The English novel of today was largely created by Henry Fielding and Samuel Richardson. Richardson’s works, written in the form of a series of letters, are experiments in psychological analysis. Fielding’s novels, in which the author himself tells the story and controls the plot structure, are considered the first accurate portrayal of contemporary manners.
Henry Fielding was born on April 22, 1707, at Sharpham Park, Somersetshire, the estate of his maternal grandfather. In 1710 the Fieldings moved to East Stour, Dorsetshire. When Henry was 11, his mother died. A suit for custody was brought by his grandmother against his charming but irresponsible father, Lt. Gen. Edmund Fielding. The settlement placed Henry in his grandmother’s care, although he continued to visit his father in London. Henry was educated at Eton. At 17 he attempted to elope with a young heiress but was frustrated by her guardian.
Lady Mary Wortley Montagu, Fielding’s cousin, described him about this time as a high-spirited youth, full of the joy of life, witty and humorous. He was handsome and more than 6 feet in height.
Fielding’s first play, Love in Several Masques, was presented in London in February 1728. The following month he entered the University of Leiden in the Netherlands, where he studied classical literature. He returned to London in 1730. For the next 7 years Fielding was active as a playwright and theater manager. He wrote masques, farces, comedies, and burlesques, including the famous burlesque Tom Thumb (1730). In 1734 he married Charlotte Cradock, who was the prototype of his heroines Sophia and Amelia. Two political satires, Pasquin (1736) and The Historical Register for the Year 1736 (1737), so infuriated the Whig government of Robert Walpole that all London theaters, except two protected by royal patent, were ordered closed by the Licensing Act of 1737. Fielding’s career as a playwright was at an end.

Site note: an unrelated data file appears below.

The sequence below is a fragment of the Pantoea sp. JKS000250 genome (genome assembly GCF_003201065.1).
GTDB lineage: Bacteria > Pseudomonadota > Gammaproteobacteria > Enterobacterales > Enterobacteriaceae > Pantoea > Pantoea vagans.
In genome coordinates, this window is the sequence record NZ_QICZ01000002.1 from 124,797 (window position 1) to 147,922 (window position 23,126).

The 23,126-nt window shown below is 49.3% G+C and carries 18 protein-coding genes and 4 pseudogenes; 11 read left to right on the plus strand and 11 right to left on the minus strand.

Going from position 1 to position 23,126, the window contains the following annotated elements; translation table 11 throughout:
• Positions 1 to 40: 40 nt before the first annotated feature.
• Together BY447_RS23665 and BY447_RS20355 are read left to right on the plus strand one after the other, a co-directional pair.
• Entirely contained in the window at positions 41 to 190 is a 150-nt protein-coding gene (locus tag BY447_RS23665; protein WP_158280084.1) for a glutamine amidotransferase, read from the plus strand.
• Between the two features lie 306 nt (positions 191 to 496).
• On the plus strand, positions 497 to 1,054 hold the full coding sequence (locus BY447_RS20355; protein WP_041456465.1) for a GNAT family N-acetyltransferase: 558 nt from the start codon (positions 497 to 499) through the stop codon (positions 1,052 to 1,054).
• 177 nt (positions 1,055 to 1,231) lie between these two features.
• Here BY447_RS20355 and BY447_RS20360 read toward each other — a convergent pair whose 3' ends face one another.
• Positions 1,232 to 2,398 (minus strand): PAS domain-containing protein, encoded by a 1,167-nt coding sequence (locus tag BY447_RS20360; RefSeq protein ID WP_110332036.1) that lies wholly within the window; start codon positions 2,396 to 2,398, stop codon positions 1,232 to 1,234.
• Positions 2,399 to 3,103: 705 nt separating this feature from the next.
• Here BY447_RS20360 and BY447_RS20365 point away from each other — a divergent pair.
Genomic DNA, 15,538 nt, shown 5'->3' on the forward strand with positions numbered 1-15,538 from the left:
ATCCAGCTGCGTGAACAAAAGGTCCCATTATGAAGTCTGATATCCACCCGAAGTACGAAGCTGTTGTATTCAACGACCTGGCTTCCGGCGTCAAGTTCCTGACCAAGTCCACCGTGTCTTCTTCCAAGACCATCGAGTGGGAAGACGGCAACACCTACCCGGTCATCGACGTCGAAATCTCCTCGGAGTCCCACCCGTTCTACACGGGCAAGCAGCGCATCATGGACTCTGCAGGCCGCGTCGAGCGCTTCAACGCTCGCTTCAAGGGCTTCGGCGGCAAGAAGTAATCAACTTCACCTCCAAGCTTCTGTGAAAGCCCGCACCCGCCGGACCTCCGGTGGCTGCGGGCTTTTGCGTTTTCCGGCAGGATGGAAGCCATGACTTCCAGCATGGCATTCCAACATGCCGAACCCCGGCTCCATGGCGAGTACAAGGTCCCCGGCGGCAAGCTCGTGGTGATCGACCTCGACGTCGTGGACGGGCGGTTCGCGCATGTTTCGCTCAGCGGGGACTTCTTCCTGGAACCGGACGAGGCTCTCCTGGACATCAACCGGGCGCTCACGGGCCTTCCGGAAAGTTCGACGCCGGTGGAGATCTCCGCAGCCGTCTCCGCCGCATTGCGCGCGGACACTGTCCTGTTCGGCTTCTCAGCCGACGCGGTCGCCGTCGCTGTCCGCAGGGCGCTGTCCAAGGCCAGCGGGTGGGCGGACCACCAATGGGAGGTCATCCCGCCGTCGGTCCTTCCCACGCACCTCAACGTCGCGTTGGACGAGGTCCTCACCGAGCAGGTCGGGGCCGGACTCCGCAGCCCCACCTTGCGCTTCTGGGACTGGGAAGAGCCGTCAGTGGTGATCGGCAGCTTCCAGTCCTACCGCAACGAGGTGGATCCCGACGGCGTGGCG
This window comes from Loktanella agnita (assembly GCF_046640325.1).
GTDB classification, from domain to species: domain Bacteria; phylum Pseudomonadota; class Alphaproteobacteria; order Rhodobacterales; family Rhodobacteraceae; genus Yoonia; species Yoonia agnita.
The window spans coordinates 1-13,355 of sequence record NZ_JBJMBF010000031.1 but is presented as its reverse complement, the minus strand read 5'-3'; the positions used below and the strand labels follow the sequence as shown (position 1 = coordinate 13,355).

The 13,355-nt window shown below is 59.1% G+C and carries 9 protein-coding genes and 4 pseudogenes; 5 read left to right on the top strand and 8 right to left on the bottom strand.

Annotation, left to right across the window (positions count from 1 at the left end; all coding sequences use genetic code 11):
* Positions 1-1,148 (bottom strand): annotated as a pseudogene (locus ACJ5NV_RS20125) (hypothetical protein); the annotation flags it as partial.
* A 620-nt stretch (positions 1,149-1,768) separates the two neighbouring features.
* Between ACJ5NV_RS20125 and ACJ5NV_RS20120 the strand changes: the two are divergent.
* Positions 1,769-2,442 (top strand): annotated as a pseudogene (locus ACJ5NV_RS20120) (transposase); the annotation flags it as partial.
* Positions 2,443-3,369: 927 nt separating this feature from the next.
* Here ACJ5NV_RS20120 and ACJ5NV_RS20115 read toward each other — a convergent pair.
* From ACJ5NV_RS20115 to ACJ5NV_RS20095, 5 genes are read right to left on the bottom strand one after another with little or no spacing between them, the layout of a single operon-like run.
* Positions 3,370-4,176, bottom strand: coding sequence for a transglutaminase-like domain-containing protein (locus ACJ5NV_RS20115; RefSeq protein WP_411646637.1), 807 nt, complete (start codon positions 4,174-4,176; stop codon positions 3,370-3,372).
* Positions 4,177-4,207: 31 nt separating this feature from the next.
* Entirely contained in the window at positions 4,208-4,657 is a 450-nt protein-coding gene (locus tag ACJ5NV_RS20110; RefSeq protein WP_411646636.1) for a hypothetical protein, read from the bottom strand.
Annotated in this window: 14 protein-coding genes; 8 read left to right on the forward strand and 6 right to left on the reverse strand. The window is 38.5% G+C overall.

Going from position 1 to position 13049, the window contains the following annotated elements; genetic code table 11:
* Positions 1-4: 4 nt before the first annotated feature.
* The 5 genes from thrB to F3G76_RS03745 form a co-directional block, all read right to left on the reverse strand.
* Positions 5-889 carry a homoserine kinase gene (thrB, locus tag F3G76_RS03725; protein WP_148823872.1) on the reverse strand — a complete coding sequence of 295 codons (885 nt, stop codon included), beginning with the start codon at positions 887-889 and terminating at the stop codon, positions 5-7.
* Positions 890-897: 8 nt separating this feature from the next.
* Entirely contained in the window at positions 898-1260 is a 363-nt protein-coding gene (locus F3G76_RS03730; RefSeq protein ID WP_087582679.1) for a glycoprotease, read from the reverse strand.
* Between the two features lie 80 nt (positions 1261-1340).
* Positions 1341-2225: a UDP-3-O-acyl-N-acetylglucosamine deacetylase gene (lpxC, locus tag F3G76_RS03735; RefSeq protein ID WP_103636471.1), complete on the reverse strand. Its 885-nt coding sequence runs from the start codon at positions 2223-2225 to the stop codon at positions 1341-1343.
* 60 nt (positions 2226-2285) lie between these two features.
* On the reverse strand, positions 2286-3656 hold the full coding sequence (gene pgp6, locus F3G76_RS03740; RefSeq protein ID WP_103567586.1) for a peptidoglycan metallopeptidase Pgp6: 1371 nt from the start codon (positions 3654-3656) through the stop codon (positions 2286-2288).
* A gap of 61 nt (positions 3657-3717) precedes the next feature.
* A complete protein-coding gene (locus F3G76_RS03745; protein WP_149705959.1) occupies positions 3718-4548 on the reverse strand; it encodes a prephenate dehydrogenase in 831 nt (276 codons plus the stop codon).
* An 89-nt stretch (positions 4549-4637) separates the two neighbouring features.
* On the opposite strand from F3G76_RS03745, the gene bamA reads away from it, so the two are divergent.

Fielding then turned to the study of the law and was admitted to the bar in less than 3 years. He continued to oppose the Walpole government by editing a political journal, The Champion (1739-1740), the first of four journals that he edited in his lifetime.
In 1740 Richardson published a novel, Pamela; or, Virtue Rewarded, the story of a young servant girl who preserves her virtue against the repeated advances of her master, Squire B—, so impressing him at last that he marries her. The book was an immediate success, being read as a lesson in morality by all young ladies. Fielding could not resist spoofing this, to him, ridiculous tale in an unsigned pamphlet, An Apology for the Life of Mrs. Shamela Andrews (1741), in which the virtuous heroine is hilariously exposed as a conniving wench.
Continuing the attack on Richardson, Fielding wrote The History of the Adventures of Joseph Andrews, and of His Friend Mr. Abraham Adams (1742). His purpose in this book, however, was more than parody, for he intended, as he announced in the preface, a “kind of writing which I do not remember to have seen hitherto attempted in our language.” In this new kind of writing, which Fielding called a “comic epic poem in prose,” he creatively blended two classical traditions: that of the epic, which had been poetic, and that of the drama, but emphasizing the comic rather than the tragic. Another distinction of Joseph Andrews and of the novels to come was the use of everyday reality of character and action as opposed to the fables of the past.
Joseph Andrews is supposedly the brother of “the illustrious Pamela, whose virtue is at present so famous.” He resists the advances of his employer, Lady Booby, in order to remain faithful to his true love, Fanny Goodwill. After escaping Lady Booby and surviving amusing adventures along the road with his companion, Parson Adams, Joseph is reunited with Fanny.